DONNA — Noe Caceres Boghs, Donna High class of 1955, has, potentially, touched more lives at his old school than any other individual.
Boghs did not touch all those lives as a teacher at the school, nor as an administrator or a parent or a board member. He didn’t touch them through his professional accomplishments as an adult, or through philanthropy after he retired.
Noe Boghs became, in a way, the most sung unsung alum of the school by a fluke: He won a songwriting competition in his senior year, writing the alma mater that’s been sung by students and staff at the school ever since.
At its meeting earlier this month, 64 years after writing the anthem, the Donna ISD Board of Trustees honored Boghs for writing the song, lauding him for his contribution to the school and presenting him with a Donna Redskins football helmet.
Previously, the only recognition Boghs received for writing the song was a $50 prize he received in 1955. His name isn’t even printed on the sheet music for the alma mater.
“To be honest, I didn’t even know who wrote it,” Matias Rivera III, Donna High Band director, said. “I feel bad that I didn’t know before. He wrote a part of history. It’s part of the school. It’s unique, it’s special.”
Matias, whose band performed the alma mater in recognition of Boghs at the meeting, said when the sheet music is reprinted, it will finally attribute the song to Boghs. He also invited the songsmith back to the school to slightly modify the piece and visit with students.
“We worked for a couple of hours, he was giving me ideas on some changes he’d thought of,” Matias said. “I wanted him to share with our kids about how many things he was able to accomplish after graduating from this school, I wanted them to know it doesn’t matter where you come from; it matters where you end up.”
Boghs, 83, certainly did manage to lead an interesting life; a fan of linguistics, he joined the Air Force and enrolled in language school, learning to speak Russian from a White Russian émigré. Ultimately he would become a full-fledged polyglot, learning Russian, Spanish, German, French and a smattering of Italian.
“Once I hear a language, it’s stuck, I got it,” Boghs said.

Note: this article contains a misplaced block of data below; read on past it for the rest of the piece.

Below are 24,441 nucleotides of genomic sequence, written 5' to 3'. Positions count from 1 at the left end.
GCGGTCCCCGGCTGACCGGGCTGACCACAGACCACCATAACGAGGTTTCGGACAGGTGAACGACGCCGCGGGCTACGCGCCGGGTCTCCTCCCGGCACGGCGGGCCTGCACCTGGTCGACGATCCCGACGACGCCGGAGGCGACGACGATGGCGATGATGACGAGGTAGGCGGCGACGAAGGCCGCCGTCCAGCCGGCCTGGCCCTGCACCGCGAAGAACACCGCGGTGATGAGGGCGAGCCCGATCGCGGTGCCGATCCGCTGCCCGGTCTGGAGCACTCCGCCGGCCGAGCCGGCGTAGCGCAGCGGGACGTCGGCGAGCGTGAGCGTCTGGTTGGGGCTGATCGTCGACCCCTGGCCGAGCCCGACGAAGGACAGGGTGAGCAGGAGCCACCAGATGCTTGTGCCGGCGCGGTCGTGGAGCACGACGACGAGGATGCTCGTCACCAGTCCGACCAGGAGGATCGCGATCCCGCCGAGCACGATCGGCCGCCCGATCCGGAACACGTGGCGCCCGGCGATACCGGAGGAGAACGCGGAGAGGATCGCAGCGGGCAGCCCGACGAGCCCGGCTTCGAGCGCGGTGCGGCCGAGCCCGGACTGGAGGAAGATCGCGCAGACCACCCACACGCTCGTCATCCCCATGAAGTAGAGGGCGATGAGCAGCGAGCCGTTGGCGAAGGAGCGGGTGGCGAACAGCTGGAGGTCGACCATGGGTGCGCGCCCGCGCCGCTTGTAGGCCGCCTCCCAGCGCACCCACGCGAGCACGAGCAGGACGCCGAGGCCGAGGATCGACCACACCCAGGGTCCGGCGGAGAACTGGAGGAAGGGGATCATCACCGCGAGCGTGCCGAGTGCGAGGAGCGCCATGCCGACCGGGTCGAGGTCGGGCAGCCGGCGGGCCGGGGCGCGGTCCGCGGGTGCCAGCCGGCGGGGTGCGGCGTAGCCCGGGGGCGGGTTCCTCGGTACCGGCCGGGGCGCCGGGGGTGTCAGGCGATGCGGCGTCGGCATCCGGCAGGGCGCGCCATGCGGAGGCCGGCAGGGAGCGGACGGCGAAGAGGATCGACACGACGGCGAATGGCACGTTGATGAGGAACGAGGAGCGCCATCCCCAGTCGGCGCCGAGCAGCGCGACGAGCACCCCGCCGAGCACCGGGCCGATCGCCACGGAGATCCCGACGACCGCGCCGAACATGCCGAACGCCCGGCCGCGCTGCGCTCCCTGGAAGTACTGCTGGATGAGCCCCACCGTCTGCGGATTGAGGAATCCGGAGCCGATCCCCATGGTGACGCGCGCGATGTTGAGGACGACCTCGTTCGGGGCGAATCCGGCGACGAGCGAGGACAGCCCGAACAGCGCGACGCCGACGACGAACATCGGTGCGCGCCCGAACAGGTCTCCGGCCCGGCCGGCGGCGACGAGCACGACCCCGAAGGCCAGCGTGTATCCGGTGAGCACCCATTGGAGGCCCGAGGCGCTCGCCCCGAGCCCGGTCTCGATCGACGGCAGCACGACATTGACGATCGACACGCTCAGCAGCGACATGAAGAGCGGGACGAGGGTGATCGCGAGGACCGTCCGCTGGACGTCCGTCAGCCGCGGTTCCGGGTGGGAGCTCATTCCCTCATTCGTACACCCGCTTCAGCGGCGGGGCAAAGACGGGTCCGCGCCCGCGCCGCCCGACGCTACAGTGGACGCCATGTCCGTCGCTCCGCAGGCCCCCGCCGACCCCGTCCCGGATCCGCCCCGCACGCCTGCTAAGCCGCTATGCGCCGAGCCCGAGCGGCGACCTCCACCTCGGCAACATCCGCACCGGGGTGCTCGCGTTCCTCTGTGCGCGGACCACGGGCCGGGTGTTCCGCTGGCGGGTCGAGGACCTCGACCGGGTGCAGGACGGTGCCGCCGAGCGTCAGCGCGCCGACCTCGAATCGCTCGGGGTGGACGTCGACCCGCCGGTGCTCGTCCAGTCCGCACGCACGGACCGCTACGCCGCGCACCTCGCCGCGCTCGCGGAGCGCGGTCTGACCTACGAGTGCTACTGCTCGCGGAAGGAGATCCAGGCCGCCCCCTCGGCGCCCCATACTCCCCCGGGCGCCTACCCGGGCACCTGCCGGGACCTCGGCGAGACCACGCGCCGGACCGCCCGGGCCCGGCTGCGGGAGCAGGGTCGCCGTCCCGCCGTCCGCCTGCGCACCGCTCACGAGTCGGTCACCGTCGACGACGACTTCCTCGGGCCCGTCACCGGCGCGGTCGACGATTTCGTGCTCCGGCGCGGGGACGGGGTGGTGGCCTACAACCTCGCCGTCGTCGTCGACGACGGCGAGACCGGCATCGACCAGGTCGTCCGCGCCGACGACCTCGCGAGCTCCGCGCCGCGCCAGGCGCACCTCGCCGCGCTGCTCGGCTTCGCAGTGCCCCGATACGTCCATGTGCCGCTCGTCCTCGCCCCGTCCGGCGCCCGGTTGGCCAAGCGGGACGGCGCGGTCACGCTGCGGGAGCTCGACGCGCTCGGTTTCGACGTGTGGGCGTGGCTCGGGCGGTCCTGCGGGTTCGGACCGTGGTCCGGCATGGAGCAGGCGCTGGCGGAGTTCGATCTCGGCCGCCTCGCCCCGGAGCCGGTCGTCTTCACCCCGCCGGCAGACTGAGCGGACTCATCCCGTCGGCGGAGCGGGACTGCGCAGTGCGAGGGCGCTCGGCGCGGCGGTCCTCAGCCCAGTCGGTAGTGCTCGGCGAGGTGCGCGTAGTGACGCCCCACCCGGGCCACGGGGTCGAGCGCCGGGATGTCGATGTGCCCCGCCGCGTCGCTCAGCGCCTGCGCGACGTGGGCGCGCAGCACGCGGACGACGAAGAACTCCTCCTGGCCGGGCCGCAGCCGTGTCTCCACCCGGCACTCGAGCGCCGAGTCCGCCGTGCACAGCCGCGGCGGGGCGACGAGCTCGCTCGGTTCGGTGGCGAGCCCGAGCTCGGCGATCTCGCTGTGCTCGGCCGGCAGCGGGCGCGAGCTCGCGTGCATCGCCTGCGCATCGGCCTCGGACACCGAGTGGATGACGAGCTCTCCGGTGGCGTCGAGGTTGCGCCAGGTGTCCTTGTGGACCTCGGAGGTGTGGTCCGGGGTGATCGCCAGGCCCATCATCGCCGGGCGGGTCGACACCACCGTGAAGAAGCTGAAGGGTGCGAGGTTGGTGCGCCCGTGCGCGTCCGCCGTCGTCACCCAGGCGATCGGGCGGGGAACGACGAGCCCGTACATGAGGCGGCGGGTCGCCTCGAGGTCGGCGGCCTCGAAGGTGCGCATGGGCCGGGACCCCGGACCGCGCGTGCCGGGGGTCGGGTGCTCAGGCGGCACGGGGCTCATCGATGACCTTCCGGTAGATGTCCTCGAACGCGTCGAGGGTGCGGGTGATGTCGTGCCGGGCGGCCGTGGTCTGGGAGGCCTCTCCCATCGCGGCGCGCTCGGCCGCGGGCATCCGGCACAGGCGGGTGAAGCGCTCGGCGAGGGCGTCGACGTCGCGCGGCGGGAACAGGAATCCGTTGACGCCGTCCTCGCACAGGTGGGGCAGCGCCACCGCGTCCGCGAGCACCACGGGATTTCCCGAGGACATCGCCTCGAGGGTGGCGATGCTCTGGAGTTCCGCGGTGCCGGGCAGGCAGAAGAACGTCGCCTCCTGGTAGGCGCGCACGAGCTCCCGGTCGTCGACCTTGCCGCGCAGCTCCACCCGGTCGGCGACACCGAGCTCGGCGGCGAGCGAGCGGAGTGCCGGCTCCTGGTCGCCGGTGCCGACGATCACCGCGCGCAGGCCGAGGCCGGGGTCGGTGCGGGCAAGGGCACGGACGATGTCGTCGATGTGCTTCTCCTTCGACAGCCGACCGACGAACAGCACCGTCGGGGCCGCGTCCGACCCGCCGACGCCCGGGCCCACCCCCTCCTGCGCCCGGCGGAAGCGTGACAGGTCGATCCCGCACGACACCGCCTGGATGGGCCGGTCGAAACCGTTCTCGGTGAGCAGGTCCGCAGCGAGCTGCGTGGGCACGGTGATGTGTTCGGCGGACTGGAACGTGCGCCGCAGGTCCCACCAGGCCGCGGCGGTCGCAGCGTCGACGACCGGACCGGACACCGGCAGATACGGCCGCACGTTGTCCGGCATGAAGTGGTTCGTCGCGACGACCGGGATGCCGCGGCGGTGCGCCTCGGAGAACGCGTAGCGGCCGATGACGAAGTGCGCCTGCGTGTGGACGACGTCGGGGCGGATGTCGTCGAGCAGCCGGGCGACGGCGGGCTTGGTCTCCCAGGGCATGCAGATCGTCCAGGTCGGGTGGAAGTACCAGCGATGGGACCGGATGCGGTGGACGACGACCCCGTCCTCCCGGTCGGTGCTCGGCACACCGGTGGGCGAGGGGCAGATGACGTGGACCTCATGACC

After graduating from language school, Boghs was sent to the relative backwater of St. Lawrence Island in Alaska to serve a stint monitoring Russian cargo plane communications.
“It was a boring life, and we knew backwards and forwards what they were going to say before they even said it,” Boghs said.
Traveling to Alaska in the 1960s was significantly less boring. Three out of the four flights it took Boghs to get to St. Lawrence and back ended in emergency landings, complete with praying chaplains and screaming women. The fourth, Boghs said, was pleasantly different.
“As luck would have it, the United States government and Alaskan Airlines signed a contract to fly personnel from Seattle to the lower 48, and we were the first group. We got to fly civilian, first class, upstairs with lobster and steak and our own stewardess,” he said. “When I got down to Seattle, I got down to the ground and said, ‘Thank you, Lord, for bringing me back.’”
Boghs’ next post was on the West German-East German border, where relations were significantly more heated than in Alaska. Boghs remembers one
“Our job was to monitor the Russian pilots, and that’s what we did,” he said. “We had a building of our own; we had our own radar, recording machines, and we picked up the frequencies of the German, Czech and Russian air force.”
Serving during the Cold War, Boghs was at the front line of the struggle between America and the U.S.S.R. In July of 1963, Boghs said he almost witnessed the Cold War thaw.
“In July of ’63 they had what they called the communist war games,” he recalled. “This Russian pilot came on and he was so excited, he said: ‘I see him, I see him.’ He says, all in Russian, ‘Twin fuselage-American Army U.S.A., number so and so, and I got him locked in with my rocket.’”
A U.S. plane had crossed into Soviet airspace. Boghs said he immediately began relaying the information through the chain of command all the way to Washington.
“We had a little button, a red button, and once that button is pushed a red light comes on and everybody had to get out of the way, I don’t care what rank you got,” Boghs said.
Boghs pushed the button and heard the Russian air traffic controller begin to berate the fighter pilot.
“I forbid you,” the Russian said. “No, no, no, we don’t want a war started.”
Ultimately, Boghs said, the American pilot made it back before any missiles could be launched.
“He made a turn around, and came back,” he said. “It lasted 45 minutes. After it was over the shakes started, because I realized what had happened. World War III could have started over a stupid thing like that.”
Most of Boghs’ service was less tense, but it was hardly less eventful. He traveled extensively, making friends easily with his mastery of European languages. He made acquaintances in Vienna, Paris and Copenhagen, where he saw a Danish princess and was adopted by an old Danish couple.
Boghs was in Germany the day JFK was assassinated and listened to emotional radio broadcasts on the president from across Europe.
“The Germans closed all their beer joints for a whole month,” Boghs said.
Exactly four years after joining the Air Force, Boghs left the military, devoting the rest of his life to teaching and spreading his love of languages to his students.
Boghs said that the recognition from the district and the chance to perfect the alma mater have been the cherry on top of a life filled with fulfilling experiences.
“I never got a recognition from the district, not a certificate or a plaque — nothing, and that was a sore spot,” he said. “I’m the happiest person right now at this moment.”
Boghs has been invited to listen to the revised version of his alma mater at Donna High’s Christmas program this December.